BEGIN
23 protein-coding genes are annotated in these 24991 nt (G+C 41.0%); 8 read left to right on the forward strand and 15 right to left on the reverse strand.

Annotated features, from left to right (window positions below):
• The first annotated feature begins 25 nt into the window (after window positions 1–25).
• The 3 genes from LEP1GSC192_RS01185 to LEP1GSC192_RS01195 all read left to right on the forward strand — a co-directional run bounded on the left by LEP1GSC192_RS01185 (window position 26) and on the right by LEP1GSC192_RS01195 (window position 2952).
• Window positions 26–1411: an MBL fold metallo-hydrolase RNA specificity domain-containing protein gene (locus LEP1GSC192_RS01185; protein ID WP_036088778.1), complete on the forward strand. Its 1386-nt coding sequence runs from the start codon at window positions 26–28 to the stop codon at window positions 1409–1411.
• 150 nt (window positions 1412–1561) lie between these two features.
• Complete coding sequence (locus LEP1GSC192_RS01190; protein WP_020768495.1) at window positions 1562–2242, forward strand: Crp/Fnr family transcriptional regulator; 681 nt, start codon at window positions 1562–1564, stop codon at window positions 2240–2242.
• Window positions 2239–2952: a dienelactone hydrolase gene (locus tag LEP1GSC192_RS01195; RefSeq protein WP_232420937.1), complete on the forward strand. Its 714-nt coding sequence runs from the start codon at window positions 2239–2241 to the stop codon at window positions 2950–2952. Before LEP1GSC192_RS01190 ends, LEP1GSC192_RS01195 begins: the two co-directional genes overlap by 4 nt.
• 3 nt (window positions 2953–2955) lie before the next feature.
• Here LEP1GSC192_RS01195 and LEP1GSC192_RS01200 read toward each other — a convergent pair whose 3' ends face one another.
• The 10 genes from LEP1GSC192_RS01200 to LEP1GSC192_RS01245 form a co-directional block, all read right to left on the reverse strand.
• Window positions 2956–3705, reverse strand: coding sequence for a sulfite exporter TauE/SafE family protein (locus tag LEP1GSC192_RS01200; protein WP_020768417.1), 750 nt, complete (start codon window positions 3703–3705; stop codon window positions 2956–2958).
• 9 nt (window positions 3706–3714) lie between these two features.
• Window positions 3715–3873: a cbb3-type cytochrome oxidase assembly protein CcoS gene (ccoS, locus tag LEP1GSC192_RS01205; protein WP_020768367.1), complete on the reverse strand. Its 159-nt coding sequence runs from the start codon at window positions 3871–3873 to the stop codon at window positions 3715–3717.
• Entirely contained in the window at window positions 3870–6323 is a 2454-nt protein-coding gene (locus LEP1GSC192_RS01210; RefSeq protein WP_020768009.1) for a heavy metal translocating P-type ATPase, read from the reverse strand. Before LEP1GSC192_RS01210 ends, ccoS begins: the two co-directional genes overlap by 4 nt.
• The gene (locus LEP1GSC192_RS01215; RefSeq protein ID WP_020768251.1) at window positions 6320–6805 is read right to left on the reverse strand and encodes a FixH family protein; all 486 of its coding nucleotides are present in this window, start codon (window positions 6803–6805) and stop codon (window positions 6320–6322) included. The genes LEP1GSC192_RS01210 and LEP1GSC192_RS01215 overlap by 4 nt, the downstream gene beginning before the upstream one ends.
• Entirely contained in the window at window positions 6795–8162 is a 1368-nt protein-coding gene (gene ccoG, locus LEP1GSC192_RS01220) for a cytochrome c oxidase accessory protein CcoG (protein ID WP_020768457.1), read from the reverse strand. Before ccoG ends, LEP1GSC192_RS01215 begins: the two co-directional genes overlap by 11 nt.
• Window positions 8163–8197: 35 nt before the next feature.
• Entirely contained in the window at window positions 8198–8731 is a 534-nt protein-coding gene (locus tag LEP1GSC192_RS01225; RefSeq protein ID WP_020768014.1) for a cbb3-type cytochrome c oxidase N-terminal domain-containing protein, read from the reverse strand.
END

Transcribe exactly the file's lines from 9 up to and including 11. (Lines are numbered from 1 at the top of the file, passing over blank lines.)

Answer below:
• 3 nt (window positions 2953–2955) lie before the next feature.
• Here LEP1GSC192_RS01195 and LEP1GSC192_RS01200 read toward each other — a convergent pair whose 3' ends face one another.
• The 10 genes from LEP1GSC192_RS01200 to LEP1GSC192_RS01245 form a co-directional block, all read right to left on the reverse strand.